I take it you don’t either when you lecture. I want my students to understand the material, take this understanding, and be artists. I don’t want them clinging to me. They have to leave me and go work. I don’t want to be a guru surrounded by devotees who can’t breathe without me telling them it’s OK. I don’t want to build up that kind of following of dependent, needy people. I make certain they understand that in the nicest way I know—but I don’t need to be loved.
I took my son Paul to a screening. For me to see myself performed was great fun. But I’ve seen myself on-screen—I played myself in a film called 20 Dates—and I’ve seen myself lecturing many times. But imagine what it would be like for a son to see his father portrayed by a movie star. As we walked out, Paul said, “Dad, he nailed you!” He told me it was like seeing his dad reincarnated. I mean, Brian really nailed me. I told Brian, “You son of a bitch.” I said, “People will come to the lecture expecting Brian Cox. I’m going to spend the rest of my life doing Brian Cox doing me.”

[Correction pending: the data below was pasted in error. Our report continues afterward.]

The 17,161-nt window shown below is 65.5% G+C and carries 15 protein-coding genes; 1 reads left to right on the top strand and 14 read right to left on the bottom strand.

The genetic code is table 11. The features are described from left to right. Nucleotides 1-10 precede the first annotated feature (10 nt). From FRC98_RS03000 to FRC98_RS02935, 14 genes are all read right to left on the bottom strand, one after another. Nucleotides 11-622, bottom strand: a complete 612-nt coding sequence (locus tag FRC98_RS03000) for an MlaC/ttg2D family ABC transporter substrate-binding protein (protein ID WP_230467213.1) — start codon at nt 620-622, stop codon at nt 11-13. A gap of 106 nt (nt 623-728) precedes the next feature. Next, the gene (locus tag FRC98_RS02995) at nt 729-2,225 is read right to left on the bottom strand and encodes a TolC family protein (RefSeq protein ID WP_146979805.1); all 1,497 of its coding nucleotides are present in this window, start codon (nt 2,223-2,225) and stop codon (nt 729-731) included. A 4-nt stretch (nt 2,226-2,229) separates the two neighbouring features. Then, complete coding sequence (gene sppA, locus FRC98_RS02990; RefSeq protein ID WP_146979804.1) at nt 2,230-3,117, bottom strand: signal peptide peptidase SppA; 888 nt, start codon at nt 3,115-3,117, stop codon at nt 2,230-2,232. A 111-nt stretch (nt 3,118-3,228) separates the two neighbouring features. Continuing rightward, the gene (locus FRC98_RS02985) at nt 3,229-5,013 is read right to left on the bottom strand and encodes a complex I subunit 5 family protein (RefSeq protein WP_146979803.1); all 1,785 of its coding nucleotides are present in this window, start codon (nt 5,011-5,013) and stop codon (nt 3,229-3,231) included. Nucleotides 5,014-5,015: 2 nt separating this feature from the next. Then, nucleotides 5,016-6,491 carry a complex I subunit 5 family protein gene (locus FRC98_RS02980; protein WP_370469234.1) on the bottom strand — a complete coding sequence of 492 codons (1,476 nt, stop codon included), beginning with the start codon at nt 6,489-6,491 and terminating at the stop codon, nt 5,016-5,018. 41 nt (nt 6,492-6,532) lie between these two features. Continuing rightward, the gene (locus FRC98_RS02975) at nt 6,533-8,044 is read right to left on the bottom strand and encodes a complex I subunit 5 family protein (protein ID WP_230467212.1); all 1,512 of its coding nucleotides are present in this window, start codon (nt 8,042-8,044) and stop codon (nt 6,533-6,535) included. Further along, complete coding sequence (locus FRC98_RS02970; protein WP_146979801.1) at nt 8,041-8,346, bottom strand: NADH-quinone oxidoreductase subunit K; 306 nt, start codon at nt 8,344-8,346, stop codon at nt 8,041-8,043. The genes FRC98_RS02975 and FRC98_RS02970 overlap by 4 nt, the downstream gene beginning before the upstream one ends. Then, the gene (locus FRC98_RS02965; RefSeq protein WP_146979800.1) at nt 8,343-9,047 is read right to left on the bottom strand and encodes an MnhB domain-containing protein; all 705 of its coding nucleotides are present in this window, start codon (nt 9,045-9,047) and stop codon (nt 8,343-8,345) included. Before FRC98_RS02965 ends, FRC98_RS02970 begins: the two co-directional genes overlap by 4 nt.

The film suggests that there’s an aspect of your workshops that goes beyond technique, that it’s almost therapeutic. It’s not therapeutic.
But the Kaufman character comes away from the seminar saying he sees the error of his life choices, not just his screenwriting choices. One of the essential principles of my class is for writers to understand that stories are metaphors for life—that life is the source of what we do. We put life into a beautifully poetic form. To express what it is to be a human being—comic or tragic, grotesque, whatever. But it’s a metaphor for life. Therefore, you cannot teach about story without referencing life. And what happens is the people in the class not only gain insight into the art of story, but through that glass, they see life. And they see it in a fresh way, and they get insights into their own lives. The lecture wakes people up to remember that we’re not making movies about movies. We’re making movies about life, and you better understand life if you want to write. The lectures are very moving for a lot of people, emotionally, because they have these epiphanies, where they go, “Oh my God!” And they suddenly understand something in a new way.